Bottom Line Up Front
- On October 26, Abu Bakr al-Baghdadi was killed in a raid by U.S. forces in northern Syria near the Turkish border.
- The October 27th announcement by President Trump marks another shift for a group that has persisted as a ‘brand’ and global insurgency for years.
- Killing Baghdadi is essential, as he was a symbol and still maintained operational contact with franchise and affiliate groups throughout the globe.
- Even after Baghdadi’s death, the Islamic State will persist as a global ‘brand’ and as an enduring insurgency, as well as a transnational terror franchise.
A United States military operation has reportedly killed Abu Bakr al-Baghdadi, the leader of the so-called Islamic State, in a raid conducted on October 26, 2019. United States President Donald Trump made the announcement during an early morning press conference from the White House on October 27. Declaring that Baghdadi ‘died like a dog…he died like a coward,’ President Trump described how the Islamic State leader detonated a suicide vest after being cornered by United States Special Operations personnel in the town of Barisha, Syria. The town where Baghdadi was eventually hunted down and killed in was located in Idlib Province, along the border with Turkey, where both myriad terrorist groups, including Hayat Tahrir al-Sham and the al-Qaeda-linked Hurras al-Din are holed up, attempting to survive the onslaught from Assad regime troops and Russian airpower.
The death of al-Baghdadi is a significant achievement, as he was the leader of a terrorist group that committed mass atrocities and crimes against humanity, including rape and murder. As the leader of the Islamic State, he also inspired and directed attacks across the globe. In the summer of 2014, at the height of the group’s territorial reach, al-Baghdadi assumed the role of caliph, or the religious leader of a restored caliphate based in Iraq and Syria. It was this drive to proclaim a caliphate that, among many other issues, created a schism and then endless animosity between the Islamic State and al-Qaeda, as the former labeled the latter as takfiris, or apostates. The two groups adhered to unique ideological positions, but al-Qaeda strongly believed that it was premature for any group to proclaim, build, and support a caliphate, instead believing in a more grassroots approach. Baghdadi and his many followers and supporters believed otherwise, and succeeded in the short term in building a proto-state in the heart of the Levant. Countless lives and communities were destroyed in the process.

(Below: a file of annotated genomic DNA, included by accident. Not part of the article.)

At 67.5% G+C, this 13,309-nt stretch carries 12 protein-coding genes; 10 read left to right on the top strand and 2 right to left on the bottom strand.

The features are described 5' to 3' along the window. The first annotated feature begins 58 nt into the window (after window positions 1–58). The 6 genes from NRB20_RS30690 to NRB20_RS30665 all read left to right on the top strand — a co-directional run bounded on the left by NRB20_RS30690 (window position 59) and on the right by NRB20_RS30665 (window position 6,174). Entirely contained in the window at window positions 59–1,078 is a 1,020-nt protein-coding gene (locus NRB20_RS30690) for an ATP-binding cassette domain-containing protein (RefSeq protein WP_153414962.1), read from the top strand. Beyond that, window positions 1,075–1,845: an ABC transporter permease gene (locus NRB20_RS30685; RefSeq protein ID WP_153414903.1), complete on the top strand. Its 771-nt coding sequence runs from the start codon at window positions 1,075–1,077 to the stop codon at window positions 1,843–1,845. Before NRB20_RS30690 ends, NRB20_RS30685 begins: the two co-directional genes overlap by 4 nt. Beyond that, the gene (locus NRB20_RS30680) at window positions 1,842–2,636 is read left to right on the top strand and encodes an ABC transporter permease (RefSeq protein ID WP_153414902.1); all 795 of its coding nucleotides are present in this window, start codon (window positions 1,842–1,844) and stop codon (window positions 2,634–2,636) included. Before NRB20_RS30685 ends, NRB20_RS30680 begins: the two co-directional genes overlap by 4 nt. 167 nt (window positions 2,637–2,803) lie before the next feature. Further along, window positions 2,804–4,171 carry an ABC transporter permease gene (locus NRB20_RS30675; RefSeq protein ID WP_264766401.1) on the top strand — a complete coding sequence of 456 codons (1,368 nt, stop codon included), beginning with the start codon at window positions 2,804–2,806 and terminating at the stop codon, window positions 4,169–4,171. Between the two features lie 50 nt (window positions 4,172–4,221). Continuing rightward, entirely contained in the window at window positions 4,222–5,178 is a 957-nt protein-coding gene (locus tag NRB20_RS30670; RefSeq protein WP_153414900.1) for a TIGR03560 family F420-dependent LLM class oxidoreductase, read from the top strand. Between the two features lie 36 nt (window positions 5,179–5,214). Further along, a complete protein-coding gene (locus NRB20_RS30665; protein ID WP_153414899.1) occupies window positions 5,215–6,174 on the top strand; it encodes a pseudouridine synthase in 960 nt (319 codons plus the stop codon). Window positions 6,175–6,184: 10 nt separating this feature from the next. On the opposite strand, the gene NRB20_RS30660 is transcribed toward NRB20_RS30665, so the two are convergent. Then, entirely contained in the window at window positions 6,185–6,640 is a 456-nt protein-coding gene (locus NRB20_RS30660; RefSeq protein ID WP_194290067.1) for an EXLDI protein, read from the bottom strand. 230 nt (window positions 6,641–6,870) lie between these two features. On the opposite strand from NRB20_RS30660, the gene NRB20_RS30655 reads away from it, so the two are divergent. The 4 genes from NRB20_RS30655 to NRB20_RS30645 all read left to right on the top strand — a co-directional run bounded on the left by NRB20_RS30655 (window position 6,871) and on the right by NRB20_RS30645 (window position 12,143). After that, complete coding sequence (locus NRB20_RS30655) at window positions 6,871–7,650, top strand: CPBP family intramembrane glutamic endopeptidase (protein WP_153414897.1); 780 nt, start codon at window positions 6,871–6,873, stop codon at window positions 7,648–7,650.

It should not be altogether surprising that Baghdadi would be hiding out in Idlib Province, which is overcrowded with several million internally-displaced Syrians who over the last several years have fled from the advances of the Assad regime. Idlib is the last remaining rebel-held province. While the vast majority of people trapped in Idlib have nothing to do with extremism, there is a significant jihadist presence there which Baghdadi might have believed provided cover and concealment for him to blend in. Killing Baghdadi is essential, as he was both a symbol for inspirational attacks and support across the globe and still maintained operational contact with franchise and affiliate groups throughout the world.
Still, it is important to recognize this for what it is, a tactical success. Decapitation strikes, the killing of a group’s leader, rarely translate to a death knell for these groups, which are often able to survive targeted assassinations against leadership figures. Even after the death of Baghdadi, the group will persist both as a global ‘brand’ and as an enduring insurgency in Iraq and Syria, not to mention a transnational terror franchise with a network that stretches to Afghanistan, Libya, Egypt, Yemen, West Africa, Southeast Asia, and beyond. The world is a better place with Baghdadi gone, but it remains a dangerous one with the ideology and the abysmal conditions deep-rooted in places like Iraq and Syria that provide sustenance to the warped worldview, structural factors, and environmental conditions that allowed the Islamic State to rise in the first place.